Not the most optimistic
title for a blog entry and apologies to Alan Bennett who used the phrase ‘keeping
on keeping on’ for the latest of his diary volumes – not that he’s likely to
notice. Not that I’m down, just a bit muted, though the first few weeks of term were a nightmare.
The impact of COVID on adult student numbers, mostly. Things seem to be coming together now but
there are still gremlins in the works and those who enjoy casting shade. Enduring and pondering retirement, even
though in many ways I still love my job. I doubt I would be able to keep up, given the work load, without the help and support of my retired husband keeping it all together on the domestic front and for which I am so very grateful.
I’ve been doodling little poems and lyrics and have also been listening to music a lot. I recently bought the Specials’ latest, Protest Songs. I like it. It has a good range of ‘protest songs’ from the nursery rhyme like ‘I live in a city’, which conjures the incongruous image of Terry Hall singing at a Woodcraft Folk gathering, to another - but this time deceptively - simplistic song, ‘I don’t mind failing in this world’, which packs a solid socialist message and makes me think what a coward I am when it comes to criticism. Every time, I hear the lines ‘Somebody else's definition/Isn't going to measure my soul's condition/I don't mind failing in this world.’ I am reminded that teaching observations have been brought forward and walk throughs have been increased. I have been through this so many times but I can never quite shake off the feeling that one is viewed as only as good one’s last observation. It never gets any easier. Both these songs were written by political folk pioneer Malivina Reynolds of Little Boxes fame. There’s a wonderful version of Talking Head’s Listening Wind with guest singer Hannah Hoo, and great renditions of Fuck All the Perfect People and Everybody Knows. Lynval Golding brings a lifetime’s understanding to Black, Brown and White and Get up, Stand Up.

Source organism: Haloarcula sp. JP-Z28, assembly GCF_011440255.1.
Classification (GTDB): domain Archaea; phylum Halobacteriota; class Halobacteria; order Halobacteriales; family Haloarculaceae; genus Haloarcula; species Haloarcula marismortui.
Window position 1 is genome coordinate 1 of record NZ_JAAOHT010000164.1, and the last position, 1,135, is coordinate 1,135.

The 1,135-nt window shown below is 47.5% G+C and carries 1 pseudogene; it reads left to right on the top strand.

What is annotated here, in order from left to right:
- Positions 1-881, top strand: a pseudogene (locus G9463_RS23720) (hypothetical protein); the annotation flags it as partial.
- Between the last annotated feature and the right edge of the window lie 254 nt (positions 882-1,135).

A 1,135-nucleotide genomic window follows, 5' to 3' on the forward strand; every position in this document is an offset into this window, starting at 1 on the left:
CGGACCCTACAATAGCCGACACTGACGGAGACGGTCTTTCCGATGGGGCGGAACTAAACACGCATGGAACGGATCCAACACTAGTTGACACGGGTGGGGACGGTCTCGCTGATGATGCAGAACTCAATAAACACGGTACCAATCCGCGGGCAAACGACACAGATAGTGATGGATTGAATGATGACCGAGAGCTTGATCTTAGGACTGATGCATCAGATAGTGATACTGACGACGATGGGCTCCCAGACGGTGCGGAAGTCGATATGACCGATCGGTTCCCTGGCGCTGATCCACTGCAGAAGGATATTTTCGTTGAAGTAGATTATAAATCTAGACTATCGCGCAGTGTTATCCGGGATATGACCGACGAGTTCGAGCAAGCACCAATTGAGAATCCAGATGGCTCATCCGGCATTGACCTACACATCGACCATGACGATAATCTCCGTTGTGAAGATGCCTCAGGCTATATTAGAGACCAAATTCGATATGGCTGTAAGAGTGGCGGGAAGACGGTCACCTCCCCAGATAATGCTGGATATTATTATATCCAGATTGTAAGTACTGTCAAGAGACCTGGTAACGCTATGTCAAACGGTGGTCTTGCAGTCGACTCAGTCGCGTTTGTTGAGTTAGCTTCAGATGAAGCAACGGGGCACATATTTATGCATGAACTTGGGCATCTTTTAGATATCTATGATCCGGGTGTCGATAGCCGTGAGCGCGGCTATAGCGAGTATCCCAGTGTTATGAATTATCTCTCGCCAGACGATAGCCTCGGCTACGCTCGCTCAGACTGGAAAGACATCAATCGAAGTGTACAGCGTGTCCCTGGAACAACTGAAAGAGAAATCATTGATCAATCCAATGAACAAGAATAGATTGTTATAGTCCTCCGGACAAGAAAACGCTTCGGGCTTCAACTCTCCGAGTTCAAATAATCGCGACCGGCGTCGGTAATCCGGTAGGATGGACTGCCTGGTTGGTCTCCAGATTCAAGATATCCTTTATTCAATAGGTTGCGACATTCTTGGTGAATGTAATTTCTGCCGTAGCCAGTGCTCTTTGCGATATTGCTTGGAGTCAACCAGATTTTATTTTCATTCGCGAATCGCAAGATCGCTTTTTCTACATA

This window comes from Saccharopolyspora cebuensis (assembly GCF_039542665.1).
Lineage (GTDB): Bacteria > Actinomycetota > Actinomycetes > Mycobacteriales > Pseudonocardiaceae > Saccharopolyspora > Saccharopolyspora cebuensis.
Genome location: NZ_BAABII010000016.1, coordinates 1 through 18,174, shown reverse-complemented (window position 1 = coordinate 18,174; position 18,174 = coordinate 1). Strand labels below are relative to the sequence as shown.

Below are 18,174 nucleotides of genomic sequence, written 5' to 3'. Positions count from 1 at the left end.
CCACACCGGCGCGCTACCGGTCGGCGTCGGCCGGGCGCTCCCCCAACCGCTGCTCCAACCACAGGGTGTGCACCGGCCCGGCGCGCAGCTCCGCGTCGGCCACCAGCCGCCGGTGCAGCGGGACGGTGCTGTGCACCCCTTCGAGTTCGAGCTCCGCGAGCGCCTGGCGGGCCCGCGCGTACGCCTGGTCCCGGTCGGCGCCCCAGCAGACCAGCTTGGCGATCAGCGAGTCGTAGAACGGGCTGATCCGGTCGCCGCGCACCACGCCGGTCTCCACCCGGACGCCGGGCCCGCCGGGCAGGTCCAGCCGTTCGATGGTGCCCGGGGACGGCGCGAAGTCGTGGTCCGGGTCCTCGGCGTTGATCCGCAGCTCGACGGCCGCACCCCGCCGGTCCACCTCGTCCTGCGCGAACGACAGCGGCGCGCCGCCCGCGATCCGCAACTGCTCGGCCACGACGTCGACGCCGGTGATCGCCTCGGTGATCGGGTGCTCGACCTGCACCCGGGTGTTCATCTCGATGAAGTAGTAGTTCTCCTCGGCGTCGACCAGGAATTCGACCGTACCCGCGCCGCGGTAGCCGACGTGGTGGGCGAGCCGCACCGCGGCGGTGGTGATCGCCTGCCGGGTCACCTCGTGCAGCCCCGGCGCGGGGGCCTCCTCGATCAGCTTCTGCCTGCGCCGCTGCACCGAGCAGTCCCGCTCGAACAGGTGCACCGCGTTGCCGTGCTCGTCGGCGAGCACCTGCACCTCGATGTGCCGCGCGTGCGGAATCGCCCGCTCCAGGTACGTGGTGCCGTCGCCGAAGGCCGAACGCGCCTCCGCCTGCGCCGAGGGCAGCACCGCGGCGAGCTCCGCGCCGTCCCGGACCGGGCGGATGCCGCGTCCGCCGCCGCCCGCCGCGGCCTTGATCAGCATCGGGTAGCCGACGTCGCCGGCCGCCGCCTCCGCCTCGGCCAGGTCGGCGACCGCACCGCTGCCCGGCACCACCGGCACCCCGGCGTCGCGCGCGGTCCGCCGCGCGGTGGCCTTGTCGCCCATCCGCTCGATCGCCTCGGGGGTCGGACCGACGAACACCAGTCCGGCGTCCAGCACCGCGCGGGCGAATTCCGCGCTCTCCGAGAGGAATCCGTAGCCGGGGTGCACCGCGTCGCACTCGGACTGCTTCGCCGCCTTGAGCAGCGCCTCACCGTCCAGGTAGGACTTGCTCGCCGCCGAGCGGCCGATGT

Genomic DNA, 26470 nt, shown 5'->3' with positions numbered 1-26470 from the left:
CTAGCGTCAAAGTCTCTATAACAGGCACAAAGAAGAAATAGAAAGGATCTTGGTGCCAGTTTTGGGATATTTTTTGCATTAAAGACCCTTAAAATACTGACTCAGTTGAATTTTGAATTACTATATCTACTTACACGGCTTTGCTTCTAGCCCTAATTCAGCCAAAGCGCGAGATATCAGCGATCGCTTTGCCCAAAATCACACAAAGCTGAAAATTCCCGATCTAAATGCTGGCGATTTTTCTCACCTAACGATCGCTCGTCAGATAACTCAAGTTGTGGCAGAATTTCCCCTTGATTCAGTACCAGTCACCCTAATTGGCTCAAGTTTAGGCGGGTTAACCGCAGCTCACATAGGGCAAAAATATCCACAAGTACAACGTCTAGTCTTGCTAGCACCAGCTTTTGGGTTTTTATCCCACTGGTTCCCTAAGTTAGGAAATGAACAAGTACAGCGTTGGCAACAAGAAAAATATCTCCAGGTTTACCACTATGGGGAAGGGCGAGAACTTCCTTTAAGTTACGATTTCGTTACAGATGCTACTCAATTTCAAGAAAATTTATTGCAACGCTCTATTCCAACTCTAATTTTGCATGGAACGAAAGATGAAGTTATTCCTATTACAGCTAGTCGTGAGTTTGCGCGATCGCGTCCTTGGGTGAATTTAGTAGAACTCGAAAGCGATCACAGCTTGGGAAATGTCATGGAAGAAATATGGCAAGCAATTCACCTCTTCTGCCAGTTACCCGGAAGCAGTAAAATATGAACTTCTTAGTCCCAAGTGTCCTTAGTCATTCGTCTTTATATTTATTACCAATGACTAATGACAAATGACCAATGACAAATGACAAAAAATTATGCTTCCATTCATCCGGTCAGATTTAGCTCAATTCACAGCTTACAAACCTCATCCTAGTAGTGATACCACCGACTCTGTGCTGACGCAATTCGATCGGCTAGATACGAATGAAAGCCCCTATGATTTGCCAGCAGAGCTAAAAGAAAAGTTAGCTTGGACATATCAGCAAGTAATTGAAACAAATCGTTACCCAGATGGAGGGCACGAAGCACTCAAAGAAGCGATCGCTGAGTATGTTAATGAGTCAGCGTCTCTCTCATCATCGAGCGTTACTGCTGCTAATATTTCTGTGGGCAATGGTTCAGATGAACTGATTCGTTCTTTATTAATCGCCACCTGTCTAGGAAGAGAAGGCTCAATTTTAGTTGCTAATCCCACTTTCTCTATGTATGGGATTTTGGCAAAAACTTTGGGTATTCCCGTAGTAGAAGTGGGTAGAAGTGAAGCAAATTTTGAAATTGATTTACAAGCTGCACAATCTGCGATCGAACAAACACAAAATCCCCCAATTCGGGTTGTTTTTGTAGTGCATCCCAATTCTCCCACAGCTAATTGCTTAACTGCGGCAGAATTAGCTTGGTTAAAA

Reading wise, our book group read The Silence of the Girls
by Pat Barker. A brilliant study of male dominance and women’s witness to men’s
sense of entitlement and obsession with power. Truly tragic and very moving. The
sacrifice of Polyxena as seen through Briseis’s eyes will stay with me, as will
the representation of Achilles as an emotionally retarded man child. Fortunately, men have improved a great deal; despite the recent spot light on male violence, there are many good men out there. Without mine, I would struggle on so many levels.
So far, so self-absorbed but life is pulling me back from my own narrow concerns in different ways. My uncle has just passed away, which means family coming north for the funeral; my mum has to have an investigation under anaesthetic, which is a worry. These things plus several social gatherings on the horizon should also to help counteract my currently inward gaze.